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"Think Small." Volkswagen, 1962

"Think Small"

Doyle Dane Bernbach, 1962, Volkswagen "Think Small" Campaign, print. 

"Think Small"

Doyle Dane Bernbach, 1962, Volksagen "Think Small" Campaign, Print. 

With the cultural and social upheavals of the 1960s came a similar period of revolution in the advertising industry, embodied most clearly by Volkswagen’s 1962 “Think Small” campaign by Doyle Dane Bernbach. The campaign featured print ads picturing the iconic, unusual Volkswagen car accompanied by pithy copy and witty headlines that caught the attention of readers and appealed to their intellect and appreciation of candor. The most famous ad of the campaign showed a picture of a perfectly normal-looking Volkswagen above a large headline reading “Lemon.” Underneath, the copy proceeded to explain that the Volkswagen pictured above had been stalled at the factory due to a production imperfection, telling consumers that at Volkswagen, they “pluck the lemons; you get the plums.”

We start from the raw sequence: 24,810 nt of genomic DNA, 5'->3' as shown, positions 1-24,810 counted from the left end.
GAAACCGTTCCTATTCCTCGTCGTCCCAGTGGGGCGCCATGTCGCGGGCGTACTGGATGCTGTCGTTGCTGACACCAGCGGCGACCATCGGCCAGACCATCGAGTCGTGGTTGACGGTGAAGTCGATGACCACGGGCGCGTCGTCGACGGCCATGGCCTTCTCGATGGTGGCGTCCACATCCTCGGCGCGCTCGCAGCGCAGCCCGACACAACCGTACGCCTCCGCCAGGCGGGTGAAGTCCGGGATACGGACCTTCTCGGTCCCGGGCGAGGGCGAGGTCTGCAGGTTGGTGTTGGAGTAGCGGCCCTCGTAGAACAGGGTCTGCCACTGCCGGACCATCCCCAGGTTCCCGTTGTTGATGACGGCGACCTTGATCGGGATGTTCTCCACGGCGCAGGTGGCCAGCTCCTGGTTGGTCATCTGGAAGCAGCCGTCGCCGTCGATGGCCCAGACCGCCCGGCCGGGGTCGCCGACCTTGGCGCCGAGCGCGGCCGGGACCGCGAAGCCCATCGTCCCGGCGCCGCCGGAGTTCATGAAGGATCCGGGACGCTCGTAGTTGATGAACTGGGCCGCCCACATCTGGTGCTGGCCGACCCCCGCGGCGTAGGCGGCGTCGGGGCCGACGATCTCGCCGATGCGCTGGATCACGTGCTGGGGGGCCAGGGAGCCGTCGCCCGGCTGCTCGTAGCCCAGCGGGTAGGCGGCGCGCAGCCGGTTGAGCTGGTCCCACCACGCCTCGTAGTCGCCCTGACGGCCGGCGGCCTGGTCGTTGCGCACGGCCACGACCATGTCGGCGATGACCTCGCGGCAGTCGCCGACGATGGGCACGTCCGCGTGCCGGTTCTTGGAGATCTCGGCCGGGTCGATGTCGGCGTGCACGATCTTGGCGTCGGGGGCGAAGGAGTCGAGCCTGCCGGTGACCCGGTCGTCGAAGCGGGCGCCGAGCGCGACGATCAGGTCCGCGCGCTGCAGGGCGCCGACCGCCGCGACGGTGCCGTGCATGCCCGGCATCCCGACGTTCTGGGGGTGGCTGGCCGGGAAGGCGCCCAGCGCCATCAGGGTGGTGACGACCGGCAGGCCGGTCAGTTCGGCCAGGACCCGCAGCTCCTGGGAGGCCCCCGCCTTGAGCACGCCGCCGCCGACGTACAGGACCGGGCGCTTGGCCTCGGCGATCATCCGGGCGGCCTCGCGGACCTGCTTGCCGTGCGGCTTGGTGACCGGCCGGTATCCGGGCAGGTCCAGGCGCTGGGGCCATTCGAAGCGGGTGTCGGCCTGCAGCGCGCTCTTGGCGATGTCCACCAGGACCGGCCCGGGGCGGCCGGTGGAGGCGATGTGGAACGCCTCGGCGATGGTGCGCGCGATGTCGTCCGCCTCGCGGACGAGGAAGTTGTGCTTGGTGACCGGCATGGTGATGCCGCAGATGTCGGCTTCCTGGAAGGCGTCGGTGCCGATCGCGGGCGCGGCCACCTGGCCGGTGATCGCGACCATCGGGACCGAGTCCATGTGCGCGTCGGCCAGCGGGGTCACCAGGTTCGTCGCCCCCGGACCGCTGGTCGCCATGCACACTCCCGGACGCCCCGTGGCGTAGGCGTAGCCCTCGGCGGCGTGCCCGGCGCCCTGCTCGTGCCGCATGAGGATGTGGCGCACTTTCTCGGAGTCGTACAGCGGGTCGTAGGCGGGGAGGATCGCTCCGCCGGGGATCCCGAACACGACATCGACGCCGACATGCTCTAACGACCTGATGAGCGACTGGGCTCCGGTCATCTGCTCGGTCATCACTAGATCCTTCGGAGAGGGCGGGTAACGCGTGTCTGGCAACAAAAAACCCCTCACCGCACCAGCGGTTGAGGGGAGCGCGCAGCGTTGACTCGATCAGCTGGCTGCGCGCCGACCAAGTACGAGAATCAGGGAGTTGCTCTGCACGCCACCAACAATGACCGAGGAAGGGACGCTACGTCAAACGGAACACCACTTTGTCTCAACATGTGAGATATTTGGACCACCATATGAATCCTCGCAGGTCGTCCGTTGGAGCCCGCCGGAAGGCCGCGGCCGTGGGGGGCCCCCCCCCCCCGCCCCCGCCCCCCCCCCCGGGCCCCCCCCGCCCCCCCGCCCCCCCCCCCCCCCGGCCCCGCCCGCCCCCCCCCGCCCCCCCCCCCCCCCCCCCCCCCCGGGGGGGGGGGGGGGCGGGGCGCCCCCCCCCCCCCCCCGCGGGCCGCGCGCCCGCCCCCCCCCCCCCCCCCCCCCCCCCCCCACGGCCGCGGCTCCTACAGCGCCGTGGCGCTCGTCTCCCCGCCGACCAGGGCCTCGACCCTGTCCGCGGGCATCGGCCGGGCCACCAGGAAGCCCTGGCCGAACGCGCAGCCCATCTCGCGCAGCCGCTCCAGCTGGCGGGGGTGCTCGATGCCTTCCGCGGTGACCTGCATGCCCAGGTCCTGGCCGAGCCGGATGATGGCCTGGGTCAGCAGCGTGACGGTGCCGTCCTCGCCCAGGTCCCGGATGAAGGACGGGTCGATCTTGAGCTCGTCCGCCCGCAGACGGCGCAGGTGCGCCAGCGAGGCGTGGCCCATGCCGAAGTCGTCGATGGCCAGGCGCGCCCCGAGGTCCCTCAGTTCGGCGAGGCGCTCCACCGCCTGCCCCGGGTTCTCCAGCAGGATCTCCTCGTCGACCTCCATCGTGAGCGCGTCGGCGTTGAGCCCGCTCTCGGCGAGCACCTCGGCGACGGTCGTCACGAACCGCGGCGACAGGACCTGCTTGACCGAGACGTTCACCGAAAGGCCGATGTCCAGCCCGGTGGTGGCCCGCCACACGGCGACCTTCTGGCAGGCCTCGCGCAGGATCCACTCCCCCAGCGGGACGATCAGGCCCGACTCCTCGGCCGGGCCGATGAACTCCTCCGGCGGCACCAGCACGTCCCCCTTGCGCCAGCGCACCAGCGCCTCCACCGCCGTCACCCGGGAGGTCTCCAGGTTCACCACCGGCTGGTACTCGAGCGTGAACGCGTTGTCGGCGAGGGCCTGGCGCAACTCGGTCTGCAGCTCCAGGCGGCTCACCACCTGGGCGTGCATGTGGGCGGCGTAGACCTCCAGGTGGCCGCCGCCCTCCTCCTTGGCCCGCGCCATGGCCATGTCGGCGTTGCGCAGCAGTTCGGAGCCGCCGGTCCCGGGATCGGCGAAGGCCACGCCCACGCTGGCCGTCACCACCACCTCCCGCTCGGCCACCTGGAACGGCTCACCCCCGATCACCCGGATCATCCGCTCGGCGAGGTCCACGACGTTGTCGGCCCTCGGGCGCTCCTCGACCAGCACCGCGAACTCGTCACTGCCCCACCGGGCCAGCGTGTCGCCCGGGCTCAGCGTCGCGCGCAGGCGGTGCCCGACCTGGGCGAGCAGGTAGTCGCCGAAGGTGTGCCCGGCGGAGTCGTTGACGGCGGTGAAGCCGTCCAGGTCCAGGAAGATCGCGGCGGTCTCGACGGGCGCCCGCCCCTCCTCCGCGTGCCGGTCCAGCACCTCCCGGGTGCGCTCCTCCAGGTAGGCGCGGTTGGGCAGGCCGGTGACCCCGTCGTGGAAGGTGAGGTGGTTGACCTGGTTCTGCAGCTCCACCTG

Between the witty, self-effacing copy and the minimalist pictures featured in the ads, the Volkswagen campaign defied advertising conventions in every way, representing a watershed moment in the Creative Revolution that was sweeping across the industry. Throughout the 1950s, advertising had gained an increasingly poor reputation for being exploitive, unimaginative, and misleading to consumers. Within the industry, agencies were becoming mired in ineffective use of market research, brainstorming techniques, and organizational roadblocks. With Doyle Dane Bernbach and the Volkswagen campaign came a breath of fresh air, as the ads were honest, modest, and genuine in every way.